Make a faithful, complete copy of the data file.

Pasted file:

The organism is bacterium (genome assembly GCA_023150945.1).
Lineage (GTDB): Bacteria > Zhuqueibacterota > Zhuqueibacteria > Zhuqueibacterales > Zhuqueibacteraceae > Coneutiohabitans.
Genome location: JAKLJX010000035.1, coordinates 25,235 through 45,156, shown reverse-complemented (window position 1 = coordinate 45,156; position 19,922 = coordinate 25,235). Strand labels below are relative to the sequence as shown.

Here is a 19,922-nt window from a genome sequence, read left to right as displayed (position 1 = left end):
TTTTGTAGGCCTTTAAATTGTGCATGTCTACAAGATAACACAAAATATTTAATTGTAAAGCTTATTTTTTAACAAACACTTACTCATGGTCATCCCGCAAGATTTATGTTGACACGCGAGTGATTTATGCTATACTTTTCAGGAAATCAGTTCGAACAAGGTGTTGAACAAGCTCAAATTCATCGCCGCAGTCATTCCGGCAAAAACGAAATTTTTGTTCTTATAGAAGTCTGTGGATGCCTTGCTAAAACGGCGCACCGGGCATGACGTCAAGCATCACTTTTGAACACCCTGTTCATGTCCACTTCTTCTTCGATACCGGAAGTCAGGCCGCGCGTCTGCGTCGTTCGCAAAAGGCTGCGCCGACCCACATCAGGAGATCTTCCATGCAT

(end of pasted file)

The organism is bacterium (genome assembly GCA_023150945.1).
Lineage (GTDB): Bacteria > Zhuqueibacterota > Zhuqueibacteria > Zhuqueibacterales > Zhuqueibacteraceae > Coneutiohabitans.
Genome location: JAKLJX010000035.1, coordinates 25,235 through 45,156, shown reverse-complemented (window position 1 = coordinate 45,156; position 19,922 = coordinate 25,235). Strand labels below are relative to the sequence as shown.

Here is a 19,922-nt window from a genome sequence, read left to right as displayed (position 1 = left end):
TTTTGTAGGCCTTTAAATTGTGCATGTCTACAAGATAACACAAAATATTTAATTGTAAAGCTTATTTTTTAACAAACACTTACTCATGGTCATCCCGCAAGATTTATGTTGACACGCGAGTGATTTATGCTATACTTTTCAGGAAATCAGTTCGAACAAGGTGTTGAACAAGCTCAAATTCATCGCCGCAGTCATTCCGGCAAAAACGAAATTTTTGTTCTTATAGAAGTCTGTGGATGCCTTGCTAAAACGGCGCACCGGGCATGACGTCAAGCATCACTTTTGAACACCCTGTTCATGTCCACTTCTTCTTCGATACCGGAAGTCAGGCCGCGCGTCTGCGTCGTTCGCAAAAGGCTGCGCCGACCCACATCAGGAGATCTTCCATGCAT